Poring over a transcript of yesterday’s presser, we count 26 reporter questions — including follow-ups.
We count 15 answers that begin with “So” or a variation thereof: “Sure, so…” “Right, so…”
How long can he keep this up? As we’ve pointed out more than once, the gig of Fed chairman is visibly taking its toll on Powell. His aging-movie heartthrob good looks? Gone. Just compare his official Fed photo with how he looked during the “virtual” press conference yesterday…
But at age 68, it appears he wants to be appointed to another four-year term. What was it Henry Kissinger said about power being the ultimate aphrodisiac?
Yesterday’s post-Fed rally is extending into today — and the Dow is leading the charge.
At last check the Big Board is up 1.4% or nearly 500 points to 34,737. The S&P 500 is up 1.25% and comfortably back above the 4,400 level. The Nasdaq is up a little less than 1% and once more above 15,000.
Alas, gold is losing ground — off $16 as we write to $1,752. Silver has shed a few pennies to $22.62. Crude is just below $73 a barrel. Bitcoin is up 1.3% and back above $44,000.
The one economic number of note today points to still more job-market sluggishness: First-time unemployment claims in the week gone by jumped to 351,000. Literally no one among dozens of economists polled by Econoday expected that outcome. Chalk it up in part to the supply-chain snags that have shut down several automobile factories.
The Evergrande saga has retreated from the brink of all-out crisis — for now.
The Chinese property giant says it struck a deal with domestic bondholders yesterday — sending Evergrande’s Hong Kong-traded shares up 17% on the day.
Just one problem: The announcement said nothing about how much interest would be paid or when. All told, $35.9 million was due on Monday.
Also, as we go to virtual press there’s no word on the fate of an $83.5 million payment due today to foreign bondholders.
But hey, it’ll all work out, right?
“Chinese regulators believe they have the resources to bail out or restructure Evergrande with some haircuts for creditors,” says our Jim Rickards.
“They probably do, but that misses the point,” Jim goes on. “The damage will not be confined to Evergrande. It will spread quickly to counterparties of Evergrande, including other developers and banks.”
Evergrande is knee-deep in the WMPs or “wealth management products” that many Chinese count on to fund their retirement. “Retail investors are led to believe that WMPs are like bank deposits and are backed by the bank that sells them,” Jim explains. In reality, many of them are little more than Ponzi schemes.
“A run on all WMPs will begin. When a Ponzi starts collapsing, no one wants to be the last one out. Everyone wants his money back right away… The Chinese are only looking at what’s inside the four walls of Evergrande and ignoring the fact that their entire property and financial system is on the verge of a world-historic crack-up.”
Test case? Several owners of theaters and comedy clubs are suing over New York City’s proof-of-vaccination requirement.
The order took effect 10 days ago — forcing many indoor businesses to allow entry only to employees and customers who supply proof of COVID vaccination.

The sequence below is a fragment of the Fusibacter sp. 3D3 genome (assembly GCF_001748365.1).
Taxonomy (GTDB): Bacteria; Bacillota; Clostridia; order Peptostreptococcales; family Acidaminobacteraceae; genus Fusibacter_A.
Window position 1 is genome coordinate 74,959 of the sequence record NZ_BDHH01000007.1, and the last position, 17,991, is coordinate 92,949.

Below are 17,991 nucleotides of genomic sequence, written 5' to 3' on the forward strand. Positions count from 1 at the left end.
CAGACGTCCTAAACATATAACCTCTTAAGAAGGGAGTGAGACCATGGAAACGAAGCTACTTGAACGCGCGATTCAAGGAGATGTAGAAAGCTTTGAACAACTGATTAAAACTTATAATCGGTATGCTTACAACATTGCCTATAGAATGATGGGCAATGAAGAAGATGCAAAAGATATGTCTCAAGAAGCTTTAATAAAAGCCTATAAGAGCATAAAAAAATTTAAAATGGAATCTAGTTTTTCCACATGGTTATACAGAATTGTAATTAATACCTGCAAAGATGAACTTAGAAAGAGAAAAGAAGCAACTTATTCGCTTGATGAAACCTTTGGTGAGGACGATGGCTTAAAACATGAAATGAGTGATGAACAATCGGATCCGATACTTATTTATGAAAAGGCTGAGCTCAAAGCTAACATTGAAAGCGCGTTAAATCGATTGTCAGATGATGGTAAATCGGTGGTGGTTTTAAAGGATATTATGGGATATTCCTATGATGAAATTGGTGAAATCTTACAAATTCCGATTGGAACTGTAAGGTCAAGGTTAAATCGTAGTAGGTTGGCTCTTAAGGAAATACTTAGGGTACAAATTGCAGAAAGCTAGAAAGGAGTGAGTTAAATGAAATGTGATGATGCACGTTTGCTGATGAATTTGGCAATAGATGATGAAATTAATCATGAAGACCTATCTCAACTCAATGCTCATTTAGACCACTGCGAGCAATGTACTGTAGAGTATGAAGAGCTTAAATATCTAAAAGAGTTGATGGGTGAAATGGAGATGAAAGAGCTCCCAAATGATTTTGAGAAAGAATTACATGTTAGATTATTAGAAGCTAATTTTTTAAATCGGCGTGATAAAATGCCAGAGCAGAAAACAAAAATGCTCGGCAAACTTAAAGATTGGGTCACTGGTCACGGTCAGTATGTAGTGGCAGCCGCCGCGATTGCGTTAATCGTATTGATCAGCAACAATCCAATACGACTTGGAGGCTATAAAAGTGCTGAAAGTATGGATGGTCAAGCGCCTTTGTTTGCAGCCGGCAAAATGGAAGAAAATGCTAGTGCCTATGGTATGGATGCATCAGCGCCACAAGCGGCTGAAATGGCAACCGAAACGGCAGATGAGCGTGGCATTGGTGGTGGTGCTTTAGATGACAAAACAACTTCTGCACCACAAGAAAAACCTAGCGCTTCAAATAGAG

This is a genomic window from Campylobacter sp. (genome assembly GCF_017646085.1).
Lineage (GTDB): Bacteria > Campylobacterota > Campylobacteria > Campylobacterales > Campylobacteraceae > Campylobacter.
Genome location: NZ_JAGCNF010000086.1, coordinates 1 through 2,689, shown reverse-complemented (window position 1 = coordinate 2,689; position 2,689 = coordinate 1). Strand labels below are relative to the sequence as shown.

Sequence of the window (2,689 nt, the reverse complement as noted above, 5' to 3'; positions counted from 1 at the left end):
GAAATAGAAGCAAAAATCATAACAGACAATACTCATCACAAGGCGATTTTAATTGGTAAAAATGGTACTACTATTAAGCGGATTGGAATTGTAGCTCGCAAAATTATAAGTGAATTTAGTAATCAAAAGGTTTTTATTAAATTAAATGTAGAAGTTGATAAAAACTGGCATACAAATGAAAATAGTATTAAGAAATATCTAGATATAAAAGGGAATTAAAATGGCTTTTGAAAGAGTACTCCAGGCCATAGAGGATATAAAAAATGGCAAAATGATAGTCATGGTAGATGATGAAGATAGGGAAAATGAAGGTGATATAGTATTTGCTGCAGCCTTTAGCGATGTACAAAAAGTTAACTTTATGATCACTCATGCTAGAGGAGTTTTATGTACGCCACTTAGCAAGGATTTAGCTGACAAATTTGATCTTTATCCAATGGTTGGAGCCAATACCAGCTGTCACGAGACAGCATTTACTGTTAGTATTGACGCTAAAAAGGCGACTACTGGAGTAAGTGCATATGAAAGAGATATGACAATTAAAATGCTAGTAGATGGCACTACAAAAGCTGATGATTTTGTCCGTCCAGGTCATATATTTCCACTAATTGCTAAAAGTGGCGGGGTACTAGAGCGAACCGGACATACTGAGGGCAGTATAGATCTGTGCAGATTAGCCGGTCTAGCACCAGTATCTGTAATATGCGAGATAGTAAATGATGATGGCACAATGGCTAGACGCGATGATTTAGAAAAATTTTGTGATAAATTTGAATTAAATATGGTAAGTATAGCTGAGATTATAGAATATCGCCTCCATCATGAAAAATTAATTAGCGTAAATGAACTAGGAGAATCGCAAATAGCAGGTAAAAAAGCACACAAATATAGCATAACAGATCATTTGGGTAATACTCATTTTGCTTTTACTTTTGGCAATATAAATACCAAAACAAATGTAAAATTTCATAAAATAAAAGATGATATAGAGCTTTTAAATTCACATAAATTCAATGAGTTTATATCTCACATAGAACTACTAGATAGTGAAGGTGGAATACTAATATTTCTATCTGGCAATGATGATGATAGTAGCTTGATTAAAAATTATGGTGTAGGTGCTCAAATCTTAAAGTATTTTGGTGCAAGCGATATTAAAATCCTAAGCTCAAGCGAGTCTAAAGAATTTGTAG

“The lawsuit claims that unequal enforcement of the ‘Key to NYC’ mandate amounts to discrimination based on content of speech and type of speaker,” writes Rikki Schlott at Reason, “citing exemptions provided for religious services and performances at community centers and schools.”
Specifically, “a theatrical production put on by a community center or high school drama department is treated more favorably than a production put on by one of our clients,” says attorney Daniel Ortner. “This violates the First Amendment.”
In addition, religious services are often held with no restrictions in the very same theaters hours after performances that are subject to the mandate.
It’s a novel argument. Then again, the orders are novel too. To be continued…
Folks ordering toilet paper from Costco online are getting notices that “Due to increased volumes, you may see a slight delay in the processing of this order.”
Meanwhile, social media is abuzz with reports of brick-and-mortar Costco stores being out of both toilet paper and bottled water. But the company is only saying “some warehouses may have temporary item limits on select items” without specifying which items.
Supply-chain snags? Renewed panic buying? Again, no word…
“Don’t forget that a lot of those retired pensioners may have to return to work because poor investing/planning has caused the balance sheets of those pension funds to drop.”
The 5: Are you talking about defined-contribution pensions like 401(k)s and IRAs? Or are you talking about defined-benefit plans that are quickly going the way of the dodo bird, except among government employees?
Probably doesn’t make any difference, does it?
One of the fascinating things that happened after the Panic of 2008 is that the size of the over-55 workforce actually grew — while the 25–54 workforce shrank steadily until 2015.
But in the wake of the corona-crash, it appears large numbers of older workers are opting for retirement — whether to avoid the virus or for other reasons.
That’ll work out as long as the stock market stays elevated. Otherwise…
The 5 Min. Forecast